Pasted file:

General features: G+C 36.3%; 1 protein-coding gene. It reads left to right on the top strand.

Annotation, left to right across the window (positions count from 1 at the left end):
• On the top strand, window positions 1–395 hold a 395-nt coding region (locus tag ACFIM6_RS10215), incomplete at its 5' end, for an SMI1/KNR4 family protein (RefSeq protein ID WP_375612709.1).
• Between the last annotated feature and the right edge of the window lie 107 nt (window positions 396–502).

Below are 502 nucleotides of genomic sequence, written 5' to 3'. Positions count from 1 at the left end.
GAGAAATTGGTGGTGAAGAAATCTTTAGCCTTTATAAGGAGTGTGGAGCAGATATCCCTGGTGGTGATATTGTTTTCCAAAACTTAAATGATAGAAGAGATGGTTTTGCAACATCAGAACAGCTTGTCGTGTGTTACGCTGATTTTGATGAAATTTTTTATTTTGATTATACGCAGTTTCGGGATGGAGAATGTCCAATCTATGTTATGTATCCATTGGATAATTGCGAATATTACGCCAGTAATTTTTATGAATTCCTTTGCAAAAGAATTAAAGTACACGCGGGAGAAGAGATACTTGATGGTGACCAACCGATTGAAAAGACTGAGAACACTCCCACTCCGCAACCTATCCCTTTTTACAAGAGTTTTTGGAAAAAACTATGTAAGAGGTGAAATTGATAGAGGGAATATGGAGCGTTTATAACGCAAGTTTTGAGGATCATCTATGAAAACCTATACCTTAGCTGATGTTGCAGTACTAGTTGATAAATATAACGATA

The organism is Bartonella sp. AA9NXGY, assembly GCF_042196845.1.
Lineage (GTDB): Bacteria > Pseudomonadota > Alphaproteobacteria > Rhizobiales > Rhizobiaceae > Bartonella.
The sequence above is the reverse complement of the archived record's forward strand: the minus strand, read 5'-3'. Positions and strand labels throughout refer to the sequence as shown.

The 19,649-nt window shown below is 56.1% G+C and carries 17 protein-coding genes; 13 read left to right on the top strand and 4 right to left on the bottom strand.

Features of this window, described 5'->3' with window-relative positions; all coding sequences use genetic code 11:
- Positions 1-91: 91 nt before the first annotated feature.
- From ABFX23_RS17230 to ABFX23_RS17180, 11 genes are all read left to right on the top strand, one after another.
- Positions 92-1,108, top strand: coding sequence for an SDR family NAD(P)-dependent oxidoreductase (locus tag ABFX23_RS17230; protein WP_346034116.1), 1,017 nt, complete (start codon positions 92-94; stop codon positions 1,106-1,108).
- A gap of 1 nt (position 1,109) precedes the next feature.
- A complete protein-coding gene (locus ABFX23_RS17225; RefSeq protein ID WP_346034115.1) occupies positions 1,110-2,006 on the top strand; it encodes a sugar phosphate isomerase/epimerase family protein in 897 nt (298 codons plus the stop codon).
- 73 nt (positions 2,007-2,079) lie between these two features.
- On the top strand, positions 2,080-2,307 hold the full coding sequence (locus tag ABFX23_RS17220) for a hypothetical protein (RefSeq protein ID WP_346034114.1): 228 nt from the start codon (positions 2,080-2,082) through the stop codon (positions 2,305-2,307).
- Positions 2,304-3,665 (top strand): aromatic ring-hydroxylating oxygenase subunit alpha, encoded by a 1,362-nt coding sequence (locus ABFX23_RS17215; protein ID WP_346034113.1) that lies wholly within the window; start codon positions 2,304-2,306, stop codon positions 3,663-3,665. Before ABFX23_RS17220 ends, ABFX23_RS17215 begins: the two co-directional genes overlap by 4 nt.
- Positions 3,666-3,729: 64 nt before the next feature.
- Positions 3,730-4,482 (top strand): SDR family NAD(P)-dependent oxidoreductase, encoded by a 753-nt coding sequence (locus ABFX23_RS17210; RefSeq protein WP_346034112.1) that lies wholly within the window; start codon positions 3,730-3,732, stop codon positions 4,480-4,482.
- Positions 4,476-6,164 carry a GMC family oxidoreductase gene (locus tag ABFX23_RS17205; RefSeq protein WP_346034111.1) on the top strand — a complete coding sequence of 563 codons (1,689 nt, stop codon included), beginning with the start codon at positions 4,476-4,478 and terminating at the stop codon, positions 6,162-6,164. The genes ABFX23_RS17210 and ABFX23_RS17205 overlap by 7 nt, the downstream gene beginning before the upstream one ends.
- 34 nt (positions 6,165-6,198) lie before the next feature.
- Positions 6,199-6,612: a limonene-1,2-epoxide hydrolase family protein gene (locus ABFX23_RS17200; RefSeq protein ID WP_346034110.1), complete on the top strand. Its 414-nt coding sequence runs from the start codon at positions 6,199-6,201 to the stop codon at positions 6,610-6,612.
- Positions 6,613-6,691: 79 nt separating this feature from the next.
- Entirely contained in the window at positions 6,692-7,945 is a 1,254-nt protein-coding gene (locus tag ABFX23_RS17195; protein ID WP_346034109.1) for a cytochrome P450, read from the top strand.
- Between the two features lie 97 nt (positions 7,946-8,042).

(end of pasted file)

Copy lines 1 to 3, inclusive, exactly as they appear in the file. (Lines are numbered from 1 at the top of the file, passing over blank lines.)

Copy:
General features: G+C 36.3%; 1 protein-coding gene. It reads left to right on the top strand.

Annotation, left to right across the window (positions count from 1 at the left end):
• On the top strand, window positions 1–395 hold a 395-nt coding region (locus tag ACFIM6_RS10215), incomplete at its 5' end, for an SMI1/KNR4 family protein (RefSeq protein ID WP_375612709.1).